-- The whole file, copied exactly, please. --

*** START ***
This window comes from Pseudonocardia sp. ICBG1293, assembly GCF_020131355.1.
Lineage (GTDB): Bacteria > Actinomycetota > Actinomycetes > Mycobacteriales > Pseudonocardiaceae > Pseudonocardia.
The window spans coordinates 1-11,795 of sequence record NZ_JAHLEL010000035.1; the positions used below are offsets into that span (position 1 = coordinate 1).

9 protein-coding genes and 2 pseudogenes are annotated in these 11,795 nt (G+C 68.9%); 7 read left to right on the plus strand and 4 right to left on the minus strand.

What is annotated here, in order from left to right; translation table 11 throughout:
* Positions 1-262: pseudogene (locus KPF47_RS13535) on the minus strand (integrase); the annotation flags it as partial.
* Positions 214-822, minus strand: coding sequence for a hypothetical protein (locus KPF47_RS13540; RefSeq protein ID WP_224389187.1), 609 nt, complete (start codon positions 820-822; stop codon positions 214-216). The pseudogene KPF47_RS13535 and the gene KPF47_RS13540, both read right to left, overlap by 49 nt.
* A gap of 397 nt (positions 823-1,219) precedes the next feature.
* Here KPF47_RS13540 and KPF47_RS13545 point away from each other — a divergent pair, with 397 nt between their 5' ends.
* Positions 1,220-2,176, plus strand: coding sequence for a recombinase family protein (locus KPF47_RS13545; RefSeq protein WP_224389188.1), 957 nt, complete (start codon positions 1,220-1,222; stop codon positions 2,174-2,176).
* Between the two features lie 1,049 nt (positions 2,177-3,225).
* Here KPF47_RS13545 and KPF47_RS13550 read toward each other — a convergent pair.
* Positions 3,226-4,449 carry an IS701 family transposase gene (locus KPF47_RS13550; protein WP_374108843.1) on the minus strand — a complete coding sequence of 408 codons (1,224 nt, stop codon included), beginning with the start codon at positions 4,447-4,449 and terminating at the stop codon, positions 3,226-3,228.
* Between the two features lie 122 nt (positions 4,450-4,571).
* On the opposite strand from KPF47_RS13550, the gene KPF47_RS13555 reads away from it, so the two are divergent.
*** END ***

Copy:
This window comes from Pseudonocardia sp. ICBG1293, assembly GCF_020131355.1.
Lineage (GTDB): Bacteria > Actinomycetota > Actinomycetes > Mycobacteriales > Pseudonocardiaceae > Pseudonocardia.
The window spans coordinates 1-11,795 of sequence record NZ_JAHLEL010000035.1; the positions used below are offsets into that span (position 1 = coordinate 1).

9 protein-coding genes and 2 pseudogenes are annotated in these 11,795 nt (G+C 68.9%); 7 read left to right on the plus strand and 4 right to left on the minus strand.

What is annotated here, in order from left to right; translation table 11 throughout:
* Positions 1-262: pseudogene (locus KPF47_RS13535) on the minus strand (integrase); the annotation flags it as partial.
* Positions 214-822, minus strand: coding sequence for a hypothetical protein (locus KPF47_RS13540; RefSeq protein ID WP_224389187.1), 609 nt, complete (start codon positions 820-822; stop codon positions 214-216). The pseudogene KPF47_RS13535 and the gene KPF47_RS13540, both read right to left, overlap by 49 nt.
* A gap of 397 nt (positions 823-1,219) precedes the next feature.
* Here KPF47_RS13540 and KPF47_RS13545 point away from each other — a divergent pair, with 397 nt between their 5' ends.
* Positions 1,220-2,176, plus strand: coding sequence for a recombinase family protein (locus KPF47_RS13545; RefSeq protein WP_224389188.1), 957 nt, complete (start codon positions 1,220-1,222; stop codon positions 2,174-2,176).
* Between the two features lie 1,049 nt (positions 2,177-3,225).
* Here KPF47_RS13545 and KPF47_RS13550 read toward each other — a convergent pair.
* Positions 3,226-4,449 carry an IS701 family transposase gene (locus KPF47_RS13550; protein WP_374108843.1) on the minus strand — a complete coding sequence of 408 codons (1,224 nt, stop codon included), beginning with the start codon at positions 4,447-4,449 and terminating at the stop codon, positions 3,226-3,228.
* Between the two features lie 122 nt (positions 4,450-4,571).
* On the opposite strand from KPF47_RS13550, the gene KPF47_RS13555 reads away from it, so the two are divergent.